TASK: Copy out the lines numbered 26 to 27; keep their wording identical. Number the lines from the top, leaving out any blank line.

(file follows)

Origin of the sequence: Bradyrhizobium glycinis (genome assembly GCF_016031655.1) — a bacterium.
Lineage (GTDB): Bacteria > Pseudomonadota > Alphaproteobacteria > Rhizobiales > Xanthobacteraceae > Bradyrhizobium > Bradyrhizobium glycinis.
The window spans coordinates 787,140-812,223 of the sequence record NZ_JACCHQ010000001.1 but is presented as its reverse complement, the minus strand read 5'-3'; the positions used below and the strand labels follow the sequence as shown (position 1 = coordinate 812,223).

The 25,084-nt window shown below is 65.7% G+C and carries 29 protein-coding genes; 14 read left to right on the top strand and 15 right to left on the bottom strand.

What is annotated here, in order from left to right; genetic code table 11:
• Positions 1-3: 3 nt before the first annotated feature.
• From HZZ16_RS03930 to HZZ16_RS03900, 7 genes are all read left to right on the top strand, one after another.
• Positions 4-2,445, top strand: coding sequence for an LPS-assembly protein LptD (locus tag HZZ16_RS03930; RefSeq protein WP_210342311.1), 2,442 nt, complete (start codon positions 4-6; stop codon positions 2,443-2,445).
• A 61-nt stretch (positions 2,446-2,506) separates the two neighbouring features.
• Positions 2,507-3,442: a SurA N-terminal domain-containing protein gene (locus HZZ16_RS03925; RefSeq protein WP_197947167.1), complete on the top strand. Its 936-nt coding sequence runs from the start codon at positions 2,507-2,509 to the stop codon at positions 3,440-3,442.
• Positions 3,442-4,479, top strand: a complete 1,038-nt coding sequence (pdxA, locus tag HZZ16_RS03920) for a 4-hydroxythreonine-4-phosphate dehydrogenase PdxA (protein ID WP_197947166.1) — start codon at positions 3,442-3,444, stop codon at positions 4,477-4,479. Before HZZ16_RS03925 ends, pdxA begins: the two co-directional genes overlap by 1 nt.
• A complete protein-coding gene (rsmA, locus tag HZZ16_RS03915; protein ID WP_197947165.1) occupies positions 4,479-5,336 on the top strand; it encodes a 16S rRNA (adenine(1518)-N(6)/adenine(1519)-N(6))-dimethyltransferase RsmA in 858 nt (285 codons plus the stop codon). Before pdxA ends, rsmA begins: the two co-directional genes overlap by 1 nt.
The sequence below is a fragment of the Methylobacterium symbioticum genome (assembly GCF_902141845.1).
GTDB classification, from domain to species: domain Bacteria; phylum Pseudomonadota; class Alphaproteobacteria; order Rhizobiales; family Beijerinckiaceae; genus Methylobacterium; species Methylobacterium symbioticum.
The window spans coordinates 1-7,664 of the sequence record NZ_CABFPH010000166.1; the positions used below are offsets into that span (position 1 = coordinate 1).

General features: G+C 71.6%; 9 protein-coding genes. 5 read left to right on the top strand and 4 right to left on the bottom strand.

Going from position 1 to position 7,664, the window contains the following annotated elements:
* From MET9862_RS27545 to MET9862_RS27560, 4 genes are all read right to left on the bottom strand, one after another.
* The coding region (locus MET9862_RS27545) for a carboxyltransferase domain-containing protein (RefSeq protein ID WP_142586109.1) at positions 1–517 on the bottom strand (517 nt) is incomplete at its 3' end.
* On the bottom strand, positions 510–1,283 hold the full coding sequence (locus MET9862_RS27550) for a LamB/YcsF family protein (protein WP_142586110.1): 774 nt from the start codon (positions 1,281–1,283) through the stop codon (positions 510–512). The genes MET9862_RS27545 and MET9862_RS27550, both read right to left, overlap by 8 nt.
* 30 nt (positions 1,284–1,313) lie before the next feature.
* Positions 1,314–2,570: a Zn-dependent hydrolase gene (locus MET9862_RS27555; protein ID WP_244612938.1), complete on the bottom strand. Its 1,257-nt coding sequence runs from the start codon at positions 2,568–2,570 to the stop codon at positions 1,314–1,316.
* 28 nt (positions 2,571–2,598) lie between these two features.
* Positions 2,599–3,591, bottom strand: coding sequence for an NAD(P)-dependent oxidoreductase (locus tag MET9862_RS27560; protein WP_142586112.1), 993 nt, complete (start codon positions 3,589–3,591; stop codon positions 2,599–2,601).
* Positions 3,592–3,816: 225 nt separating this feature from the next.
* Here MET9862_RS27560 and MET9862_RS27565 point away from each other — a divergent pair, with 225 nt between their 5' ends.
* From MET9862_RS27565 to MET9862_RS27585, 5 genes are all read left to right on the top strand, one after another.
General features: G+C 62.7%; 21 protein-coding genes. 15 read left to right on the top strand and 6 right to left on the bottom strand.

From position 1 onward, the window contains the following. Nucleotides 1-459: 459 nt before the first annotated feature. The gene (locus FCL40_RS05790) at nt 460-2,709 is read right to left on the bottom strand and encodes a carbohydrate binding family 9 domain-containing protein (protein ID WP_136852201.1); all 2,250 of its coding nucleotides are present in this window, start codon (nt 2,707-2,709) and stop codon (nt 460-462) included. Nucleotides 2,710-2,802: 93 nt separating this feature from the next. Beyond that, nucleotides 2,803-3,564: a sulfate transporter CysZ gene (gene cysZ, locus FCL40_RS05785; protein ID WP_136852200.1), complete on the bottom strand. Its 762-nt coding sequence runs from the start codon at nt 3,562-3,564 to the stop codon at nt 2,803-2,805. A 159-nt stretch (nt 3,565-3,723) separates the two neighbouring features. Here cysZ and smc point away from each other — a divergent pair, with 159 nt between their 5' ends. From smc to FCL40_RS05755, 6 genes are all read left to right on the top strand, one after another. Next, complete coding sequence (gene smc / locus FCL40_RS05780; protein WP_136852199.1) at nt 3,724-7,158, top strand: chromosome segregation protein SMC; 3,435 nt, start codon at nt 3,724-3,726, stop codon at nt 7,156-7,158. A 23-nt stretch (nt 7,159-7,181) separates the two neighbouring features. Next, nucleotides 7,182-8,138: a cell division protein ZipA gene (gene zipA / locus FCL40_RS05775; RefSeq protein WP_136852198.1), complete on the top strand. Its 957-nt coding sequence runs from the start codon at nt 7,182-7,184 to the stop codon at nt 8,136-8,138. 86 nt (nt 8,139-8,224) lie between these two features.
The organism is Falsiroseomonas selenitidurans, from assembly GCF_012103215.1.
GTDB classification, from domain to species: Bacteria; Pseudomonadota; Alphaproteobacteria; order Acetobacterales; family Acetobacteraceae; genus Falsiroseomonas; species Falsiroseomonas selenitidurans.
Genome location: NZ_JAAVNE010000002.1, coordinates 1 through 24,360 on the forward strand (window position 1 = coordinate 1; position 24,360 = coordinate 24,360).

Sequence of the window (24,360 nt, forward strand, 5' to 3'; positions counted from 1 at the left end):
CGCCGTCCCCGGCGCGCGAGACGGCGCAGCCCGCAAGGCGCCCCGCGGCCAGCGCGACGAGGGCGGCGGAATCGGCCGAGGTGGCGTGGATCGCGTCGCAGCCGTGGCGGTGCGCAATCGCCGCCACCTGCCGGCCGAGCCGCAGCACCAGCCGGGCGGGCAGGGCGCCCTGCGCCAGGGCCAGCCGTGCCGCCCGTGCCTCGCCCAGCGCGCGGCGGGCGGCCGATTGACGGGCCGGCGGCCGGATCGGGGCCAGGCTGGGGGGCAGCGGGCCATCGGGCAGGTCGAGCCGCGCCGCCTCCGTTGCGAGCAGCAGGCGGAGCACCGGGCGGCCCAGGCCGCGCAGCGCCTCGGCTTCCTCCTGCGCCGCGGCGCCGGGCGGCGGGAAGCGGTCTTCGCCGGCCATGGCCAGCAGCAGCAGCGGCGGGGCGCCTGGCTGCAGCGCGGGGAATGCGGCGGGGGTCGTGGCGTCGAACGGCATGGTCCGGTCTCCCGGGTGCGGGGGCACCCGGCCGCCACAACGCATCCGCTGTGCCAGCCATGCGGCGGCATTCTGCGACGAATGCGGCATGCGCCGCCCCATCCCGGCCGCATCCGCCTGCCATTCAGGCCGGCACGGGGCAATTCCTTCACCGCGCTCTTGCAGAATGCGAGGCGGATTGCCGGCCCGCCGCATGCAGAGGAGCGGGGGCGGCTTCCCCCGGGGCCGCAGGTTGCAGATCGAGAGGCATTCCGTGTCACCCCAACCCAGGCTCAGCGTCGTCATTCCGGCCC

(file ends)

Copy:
* Here MET9862_RS27560 and MET9862_RS27565 point away from each other — a divergent pair, with 225 nt between their 5' ends.
* From MET9862_RS27565 to MET9862_RS27585, 5 genes are all read left to right on the top strand, one after another.